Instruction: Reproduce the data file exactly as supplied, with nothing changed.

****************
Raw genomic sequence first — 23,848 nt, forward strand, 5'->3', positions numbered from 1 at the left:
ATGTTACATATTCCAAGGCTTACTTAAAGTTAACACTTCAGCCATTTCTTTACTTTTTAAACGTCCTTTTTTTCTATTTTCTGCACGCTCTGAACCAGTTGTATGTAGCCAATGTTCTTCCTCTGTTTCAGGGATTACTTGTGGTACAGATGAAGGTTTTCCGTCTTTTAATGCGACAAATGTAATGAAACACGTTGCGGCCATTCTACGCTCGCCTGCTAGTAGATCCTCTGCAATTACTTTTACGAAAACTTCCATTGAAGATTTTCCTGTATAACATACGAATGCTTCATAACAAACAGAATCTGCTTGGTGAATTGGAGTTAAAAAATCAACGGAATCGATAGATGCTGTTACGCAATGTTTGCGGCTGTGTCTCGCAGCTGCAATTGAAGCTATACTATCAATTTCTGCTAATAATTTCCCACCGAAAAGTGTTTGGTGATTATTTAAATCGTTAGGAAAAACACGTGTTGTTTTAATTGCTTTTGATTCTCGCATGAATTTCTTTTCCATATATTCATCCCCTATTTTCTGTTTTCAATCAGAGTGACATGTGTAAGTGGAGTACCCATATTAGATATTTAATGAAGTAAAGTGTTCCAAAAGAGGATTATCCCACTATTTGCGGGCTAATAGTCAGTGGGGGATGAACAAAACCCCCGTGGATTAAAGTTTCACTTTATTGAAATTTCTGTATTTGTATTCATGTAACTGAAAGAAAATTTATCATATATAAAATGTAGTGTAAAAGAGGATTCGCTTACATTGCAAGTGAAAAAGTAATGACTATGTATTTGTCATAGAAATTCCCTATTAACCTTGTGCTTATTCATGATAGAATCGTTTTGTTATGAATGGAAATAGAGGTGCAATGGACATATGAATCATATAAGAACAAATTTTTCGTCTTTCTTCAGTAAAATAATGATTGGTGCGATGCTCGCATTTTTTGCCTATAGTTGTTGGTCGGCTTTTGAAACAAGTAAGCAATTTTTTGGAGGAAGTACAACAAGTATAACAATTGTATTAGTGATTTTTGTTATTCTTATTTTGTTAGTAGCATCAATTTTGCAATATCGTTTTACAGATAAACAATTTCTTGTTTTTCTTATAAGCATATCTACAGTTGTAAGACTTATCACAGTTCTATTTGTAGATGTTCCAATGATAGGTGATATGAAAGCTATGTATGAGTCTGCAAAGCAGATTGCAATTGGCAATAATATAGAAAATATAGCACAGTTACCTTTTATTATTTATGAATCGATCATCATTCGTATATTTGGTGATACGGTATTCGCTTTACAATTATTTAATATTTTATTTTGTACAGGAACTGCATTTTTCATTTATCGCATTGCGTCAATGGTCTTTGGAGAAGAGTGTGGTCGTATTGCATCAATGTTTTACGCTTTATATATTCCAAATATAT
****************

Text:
Raw genomic sequence first — 23,848 nt, forward strand, 5'->3', positions numbered from 1 at the left:
ATGTTACATATTCCAAGGCTTACTTAAAGTTAACACTTCAGCCATTTCTTTACTTTTTAAACGTCCTTTTTTTCTATTTTCTGCACGCTCTGAACCAGTTGTATGTAGCCAATGTTCTTCCTCTGTTTCAGGGATTACTTGTGGTACAGATGAAGGTTTTCCGTCTTTTAATGCGACAAATGTAATGAAACACGTTGCGGCCATTCTACGCTCGCCTGCTAGTAGATCCTCTGCAATTACTTTTACGAAAACTTCCATTGAAGATTTTCCTGTATAACATACGAATGCTTCATAACAAACAGAATCTGCTTGGTGAATTGGAGTTAAAAAATCAACGGAATCGATAGATGCTGTTACGCAATGTTTGCGGCTGTGTCTCGCAGCTGCAATTGAAGCTATACTATCAATTTCTGCTAATAATTTCCCACCGAAAAGTGTTTGGTGATTATTTAAATCGTTAGGAAAAACACGTGTTGTTTTAATTGCTTTTGATTCTCGCATGAATTTCTTTTCCATATATTCATCCCCTATTTTCTGTTTTCAATCAGAGTGACATGTGTAAGTGGAGTACCCATATTAGATATTTAATGAAGTAAAGTGTTCCAAAAGAGGATTATCCCACTATTTGCGGGCTAATAGTCAGTGGGGGATGAACAAAACCCCCGTGGATTAAAGTTTCACTTTATTGAAATTTCTGTATTTGTATTCATGTAACTGAAAGAAAATTTATCATATATAAAATGTAGTGTAAAAGAGGATTCGCTTACATTGCAAGTGAAAAAGTAATGACTATGTATTTGTCATAGAAATTCCCTATTAACCTTGTGCTTATTCATGATAGAATCGTTTTGTTATGAATGGAAATAGAGGTGCAATGGACATATGAATCATATAAGAACAAATTTTTCGTCTTTCTTCAGTAAAATAATGATTGGTGCGATGCTCGCATTTTTTGCCTATAGTTGTTGGTCGGCTTTTGAAACAAGTAAGCAATTTTTTGGAGGAAGTACAACAAGTATAACAATTGTATTAGTGATTTTTGTTATTCTTATTTTGTTAGTAGCATCAATTTTGCAATATCGTTTTACAGATAAACAATTTCTTGTTTTTCTTATAAGCATATCTACAGTTGTAAGACTTATCACAGTTCTATTTGTAGATGTTCCAATGATAGGTGATATGAAAGCTATGTATGAGTCTGCAAAGCAGATTGCAATTGGCAATAATATAGAAAATATAGCACAGTTACCTTTTATTATTTATGAATCGATCATCATTCGTATATTTGGTGATACGGTATTCGCTTTACAATTATTTAATATTTTATTTTGTACAGGAACTGCATTTTTCATTTATCGCATTGCGTCAATGGTCTTTGGAGAAGAGTGTGGTCGTATTGCATCAATGTTTTACGCTTTATATATTCCAAATATAT